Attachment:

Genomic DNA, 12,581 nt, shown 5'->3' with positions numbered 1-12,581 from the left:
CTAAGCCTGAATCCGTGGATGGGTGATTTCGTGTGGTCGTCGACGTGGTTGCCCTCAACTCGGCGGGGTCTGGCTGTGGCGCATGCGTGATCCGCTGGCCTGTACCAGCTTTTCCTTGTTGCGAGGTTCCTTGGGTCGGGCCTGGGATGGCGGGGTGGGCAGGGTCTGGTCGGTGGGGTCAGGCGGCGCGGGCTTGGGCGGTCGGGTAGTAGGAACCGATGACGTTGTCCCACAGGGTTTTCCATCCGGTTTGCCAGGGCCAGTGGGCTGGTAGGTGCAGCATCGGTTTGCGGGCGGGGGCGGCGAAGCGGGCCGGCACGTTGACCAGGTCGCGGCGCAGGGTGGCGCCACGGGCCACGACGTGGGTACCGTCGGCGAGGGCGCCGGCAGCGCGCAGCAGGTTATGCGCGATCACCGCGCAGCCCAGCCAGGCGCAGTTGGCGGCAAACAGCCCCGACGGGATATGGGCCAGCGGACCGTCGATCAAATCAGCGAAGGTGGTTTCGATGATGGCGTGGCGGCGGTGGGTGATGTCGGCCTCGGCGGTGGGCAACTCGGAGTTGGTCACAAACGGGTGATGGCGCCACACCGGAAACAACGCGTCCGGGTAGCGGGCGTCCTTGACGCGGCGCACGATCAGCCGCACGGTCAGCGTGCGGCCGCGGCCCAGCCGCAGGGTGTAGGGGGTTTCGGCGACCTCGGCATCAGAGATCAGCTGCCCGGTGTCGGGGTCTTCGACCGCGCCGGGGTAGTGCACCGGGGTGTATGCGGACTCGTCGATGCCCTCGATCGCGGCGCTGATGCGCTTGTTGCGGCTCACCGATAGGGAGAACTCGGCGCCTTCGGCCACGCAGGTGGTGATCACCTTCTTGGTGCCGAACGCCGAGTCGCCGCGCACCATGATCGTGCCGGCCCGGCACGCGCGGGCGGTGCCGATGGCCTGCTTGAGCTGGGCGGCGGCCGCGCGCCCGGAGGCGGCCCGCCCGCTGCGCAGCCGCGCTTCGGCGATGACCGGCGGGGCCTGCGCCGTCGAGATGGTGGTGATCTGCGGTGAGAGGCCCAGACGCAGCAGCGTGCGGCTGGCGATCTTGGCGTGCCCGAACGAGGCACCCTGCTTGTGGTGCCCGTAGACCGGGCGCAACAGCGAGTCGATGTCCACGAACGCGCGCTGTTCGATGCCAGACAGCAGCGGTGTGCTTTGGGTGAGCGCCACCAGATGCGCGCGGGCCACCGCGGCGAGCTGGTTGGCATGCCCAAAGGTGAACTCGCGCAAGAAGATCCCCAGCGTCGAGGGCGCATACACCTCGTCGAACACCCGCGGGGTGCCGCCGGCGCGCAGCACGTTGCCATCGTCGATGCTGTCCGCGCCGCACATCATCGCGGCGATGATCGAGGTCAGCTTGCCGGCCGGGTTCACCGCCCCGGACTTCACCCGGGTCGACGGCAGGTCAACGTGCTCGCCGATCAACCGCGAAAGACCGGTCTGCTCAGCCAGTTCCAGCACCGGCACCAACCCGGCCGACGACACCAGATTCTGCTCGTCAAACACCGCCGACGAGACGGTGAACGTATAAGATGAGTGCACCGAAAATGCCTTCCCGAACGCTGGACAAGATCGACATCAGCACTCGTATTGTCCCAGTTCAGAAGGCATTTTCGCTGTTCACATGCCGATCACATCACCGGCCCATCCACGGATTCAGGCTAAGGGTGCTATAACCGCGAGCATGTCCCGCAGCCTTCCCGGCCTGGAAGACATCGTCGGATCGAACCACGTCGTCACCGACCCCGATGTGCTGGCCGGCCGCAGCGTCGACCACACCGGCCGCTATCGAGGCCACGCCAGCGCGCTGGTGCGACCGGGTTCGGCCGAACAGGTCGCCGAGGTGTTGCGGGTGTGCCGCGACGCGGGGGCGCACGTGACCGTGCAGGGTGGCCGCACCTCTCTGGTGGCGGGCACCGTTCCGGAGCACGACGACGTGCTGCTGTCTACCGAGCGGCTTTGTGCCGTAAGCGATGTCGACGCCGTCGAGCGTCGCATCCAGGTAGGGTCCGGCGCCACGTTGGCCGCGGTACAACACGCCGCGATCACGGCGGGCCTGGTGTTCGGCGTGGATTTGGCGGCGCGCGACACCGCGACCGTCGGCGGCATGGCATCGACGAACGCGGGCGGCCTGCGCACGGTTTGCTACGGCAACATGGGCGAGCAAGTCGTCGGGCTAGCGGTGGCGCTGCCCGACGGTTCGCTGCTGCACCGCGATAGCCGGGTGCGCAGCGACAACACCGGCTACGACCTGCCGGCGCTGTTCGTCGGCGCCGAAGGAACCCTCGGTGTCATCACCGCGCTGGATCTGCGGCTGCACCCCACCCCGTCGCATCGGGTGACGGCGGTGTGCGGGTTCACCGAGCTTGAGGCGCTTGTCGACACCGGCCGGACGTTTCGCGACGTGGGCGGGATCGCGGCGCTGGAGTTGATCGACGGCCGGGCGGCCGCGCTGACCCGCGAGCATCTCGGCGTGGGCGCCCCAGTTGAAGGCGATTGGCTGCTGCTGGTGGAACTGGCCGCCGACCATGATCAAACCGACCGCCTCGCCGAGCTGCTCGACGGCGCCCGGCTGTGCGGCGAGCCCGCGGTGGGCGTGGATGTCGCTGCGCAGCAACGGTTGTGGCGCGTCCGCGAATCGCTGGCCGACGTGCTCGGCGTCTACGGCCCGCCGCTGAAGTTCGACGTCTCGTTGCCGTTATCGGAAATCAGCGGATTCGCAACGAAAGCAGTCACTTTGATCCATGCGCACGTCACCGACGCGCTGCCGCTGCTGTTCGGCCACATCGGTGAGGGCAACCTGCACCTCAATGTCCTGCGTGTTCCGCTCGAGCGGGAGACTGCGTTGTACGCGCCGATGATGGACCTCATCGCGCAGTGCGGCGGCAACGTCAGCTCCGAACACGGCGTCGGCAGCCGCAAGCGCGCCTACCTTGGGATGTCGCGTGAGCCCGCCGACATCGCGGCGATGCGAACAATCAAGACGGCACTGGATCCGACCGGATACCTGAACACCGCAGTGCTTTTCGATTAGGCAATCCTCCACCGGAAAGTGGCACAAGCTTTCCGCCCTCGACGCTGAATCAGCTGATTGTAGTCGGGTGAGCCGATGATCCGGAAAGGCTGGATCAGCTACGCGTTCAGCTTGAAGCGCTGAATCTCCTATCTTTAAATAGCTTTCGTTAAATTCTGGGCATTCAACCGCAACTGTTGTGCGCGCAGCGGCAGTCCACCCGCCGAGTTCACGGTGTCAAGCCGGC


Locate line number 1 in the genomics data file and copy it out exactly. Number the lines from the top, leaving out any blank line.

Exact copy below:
Genomic DNA, 12,581 nt, shown 5'->3' with positions numbered 1-12,581 from the left: